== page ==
Tuesday, June 18, 2013


The Mindfulness Game

Since various nervous habits have been edging up throughout the school
year I vowed to play what I’ve come to think of as “The Mindfulness
Game” again this summer. As I wrote about in ”Making A Game of
), this had been the most effective technique I’d ever tried,
successfully eliminating them by the end of the summer. Just as Jane
McGonigal wrote in “Reality is Broken, How Games    “ playing my daily
life as a game made me pay closer attention to everything I did. When
I spilled some cranberry juice while pouring it in a glass, I lost
three points for a minor careless mistake. But it’s amusing to look at
it this way with pleasure we always get when we pay attention.
Conscious attention develops my prefrontal cortex and strengthens my
capacity to direct attention. The pleasure is the dopamine, the reward
demonstrating what evolution encourages. It’s a way of increasing
involvement in life, and as happiness experts say, involvement is
central to joy in being.
In my own game I’ve revised my point list, adjusting all the behaviors
I want to encourage and breaking them into more specific actions.
Every time I smile at someone I get a point. A friendly exchange with
someone in person is three. I lose a point for every instance of any
of my nervous behaviors. The same for each bit of excess. Anger,
irritation and impatience lose points according to how long and how

Mindfulness makes life exciting. Once you notice what you’re doing,
you direct attention and focus on actual experience. When you’re fully
in life, it’s natural to do everything the very best you can, to feel
the edges of capability being stretched. Whether it’s paying attention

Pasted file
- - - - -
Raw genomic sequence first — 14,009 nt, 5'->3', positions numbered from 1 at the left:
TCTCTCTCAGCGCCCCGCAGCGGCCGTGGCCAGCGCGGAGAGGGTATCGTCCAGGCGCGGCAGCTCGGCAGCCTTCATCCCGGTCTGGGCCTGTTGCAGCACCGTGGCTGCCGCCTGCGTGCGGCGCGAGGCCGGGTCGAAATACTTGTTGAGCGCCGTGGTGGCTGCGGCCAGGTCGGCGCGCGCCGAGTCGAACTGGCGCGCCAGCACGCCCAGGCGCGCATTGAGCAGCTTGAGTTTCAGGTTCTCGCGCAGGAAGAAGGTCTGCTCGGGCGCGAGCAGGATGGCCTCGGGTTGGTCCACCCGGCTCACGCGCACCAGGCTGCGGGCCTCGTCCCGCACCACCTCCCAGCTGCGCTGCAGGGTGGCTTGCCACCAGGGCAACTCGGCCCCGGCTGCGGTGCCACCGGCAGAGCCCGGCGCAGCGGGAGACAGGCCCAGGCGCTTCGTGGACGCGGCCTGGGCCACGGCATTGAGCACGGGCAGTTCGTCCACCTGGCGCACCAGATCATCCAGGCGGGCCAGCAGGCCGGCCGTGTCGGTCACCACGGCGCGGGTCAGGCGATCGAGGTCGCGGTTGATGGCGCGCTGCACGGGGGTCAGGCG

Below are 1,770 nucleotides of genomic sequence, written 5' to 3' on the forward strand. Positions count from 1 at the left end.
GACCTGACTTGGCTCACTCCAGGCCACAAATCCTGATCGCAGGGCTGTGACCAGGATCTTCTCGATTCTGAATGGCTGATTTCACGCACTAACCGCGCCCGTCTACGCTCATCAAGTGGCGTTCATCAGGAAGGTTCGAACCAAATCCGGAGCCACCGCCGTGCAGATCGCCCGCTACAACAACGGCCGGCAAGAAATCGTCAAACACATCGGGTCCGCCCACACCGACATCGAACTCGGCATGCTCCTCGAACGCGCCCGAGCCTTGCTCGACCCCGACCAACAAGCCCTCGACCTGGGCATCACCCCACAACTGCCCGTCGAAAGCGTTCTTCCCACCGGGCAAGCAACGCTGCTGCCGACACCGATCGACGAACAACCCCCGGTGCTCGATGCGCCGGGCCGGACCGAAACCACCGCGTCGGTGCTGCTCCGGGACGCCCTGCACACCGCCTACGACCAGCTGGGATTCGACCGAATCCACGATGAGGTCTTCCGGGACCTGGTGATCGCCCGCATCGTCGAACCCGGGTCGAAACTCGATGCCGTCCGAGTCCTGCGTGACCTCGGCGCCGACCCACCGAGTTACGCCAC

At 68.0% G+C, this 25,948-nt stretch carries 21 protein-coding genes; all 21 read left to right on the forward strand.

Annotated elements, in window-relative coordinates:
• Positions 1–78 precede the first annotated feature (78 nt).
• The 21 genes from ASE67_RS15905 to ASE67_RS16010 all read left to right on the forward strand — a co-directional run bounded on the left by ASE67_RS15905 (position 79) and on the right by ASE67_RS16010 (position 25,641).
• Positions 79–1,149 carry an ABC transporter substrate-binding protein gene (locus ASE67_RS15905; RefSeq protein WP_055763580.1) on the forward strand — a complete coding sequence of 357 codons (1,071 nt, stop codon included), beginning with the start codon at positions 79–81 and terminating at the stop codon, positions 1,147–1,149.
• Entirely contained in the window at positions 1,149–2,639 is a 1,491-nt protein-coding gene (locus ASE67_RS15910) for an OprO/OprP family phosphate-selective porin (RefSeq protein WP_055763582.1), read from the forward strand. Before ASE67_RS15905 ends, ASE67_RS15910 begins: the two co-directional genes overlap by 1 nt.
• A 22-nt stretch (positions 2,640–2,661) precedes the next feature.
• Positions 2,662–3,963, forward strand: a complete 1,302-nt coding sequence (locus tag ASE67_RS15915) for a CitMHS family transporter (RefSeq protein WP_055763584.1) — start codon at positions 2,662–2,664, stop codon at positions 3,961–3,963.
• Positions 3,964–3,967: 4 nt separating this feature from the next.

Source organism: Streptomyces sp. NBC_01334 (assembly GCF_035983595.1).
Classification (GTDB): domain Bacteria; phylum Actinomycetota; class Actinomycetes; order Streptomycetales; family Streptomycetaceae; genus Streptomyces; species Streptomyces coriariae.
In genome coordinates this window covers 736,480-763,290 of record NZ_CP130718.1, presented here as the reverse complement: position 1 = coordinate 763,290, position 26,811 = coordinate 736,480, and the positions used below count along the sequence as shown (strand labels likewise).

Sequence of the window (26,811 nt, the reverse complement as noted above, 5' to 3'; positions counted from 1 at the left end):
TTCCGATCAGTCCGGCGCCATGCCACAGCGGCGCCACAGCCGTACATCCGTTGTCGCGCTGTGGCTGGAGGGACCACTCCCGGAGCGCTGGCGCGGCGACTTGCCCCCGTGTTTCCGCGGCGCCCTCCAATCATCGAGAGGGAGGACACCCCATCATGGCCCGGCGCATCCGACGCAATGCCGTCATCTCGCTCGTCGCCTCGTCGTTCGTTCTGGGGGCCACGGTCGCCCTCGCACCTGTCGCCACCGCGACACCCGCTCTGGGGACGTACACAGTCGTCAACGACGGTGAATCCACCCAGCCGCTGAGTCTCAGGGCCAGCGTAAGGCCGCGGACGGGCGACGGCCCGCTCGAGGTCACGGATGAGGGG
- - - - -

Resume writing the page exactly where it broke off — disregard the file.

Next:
to someone’s story in a waiting room, or pursuing personally chosen
work, full involvement gives back in new knowledge and good brain
chemistry. The brain grows with all lived experience. If we’re not
paying attention, it just slides by unnoticed. Most of the advice in
the I Ching revolves around cultivating character, that the quality of
a person grows from the parts that get attention. “The Mindfulness
Game” is a way to use the mindfulness natural to games to gain more
control over attention in daily life. Even better, it’s a way to
define what you care about, what you want to encourage and what should
be penalized. Making a point list is a revelation. When a friend
wondered why I didn’t give points for doing email, I didn’t realize at
the time that email itself was the arena for many ways to earn points
or lose them, a small or large nice act is often by email. The
business communications I tend to avoid have high point values.
This summer I’ve been graphing my daily scores to see if there are any
patterns I could learn from and to see how I’m doing over all. Though
it offers a smile’s worth of pleasure when I do well, the enjoyment is
in the playing and giving the ordinary a dose of game consciousness.

Friday, June 7, 2013


In tennis a "winner" is a shot the opponent can't hit. It's an action, not a person. Enjoy lots of them in the French Open finals this weekend. Serena Williams has been magnificent and plays last year's champion, Maria Sharapova. Rafael Nadal plays David Ferrer on Sunday. Both are at 9AM.

Sports Perspective

The idea of perspective is both literal as how things look from where
we stand, and a key metaphor for representing point-of-view. Every
different perspective enlarges our own and as we gain a broader
outlook we can see, not just from another’s point-of-view, but how all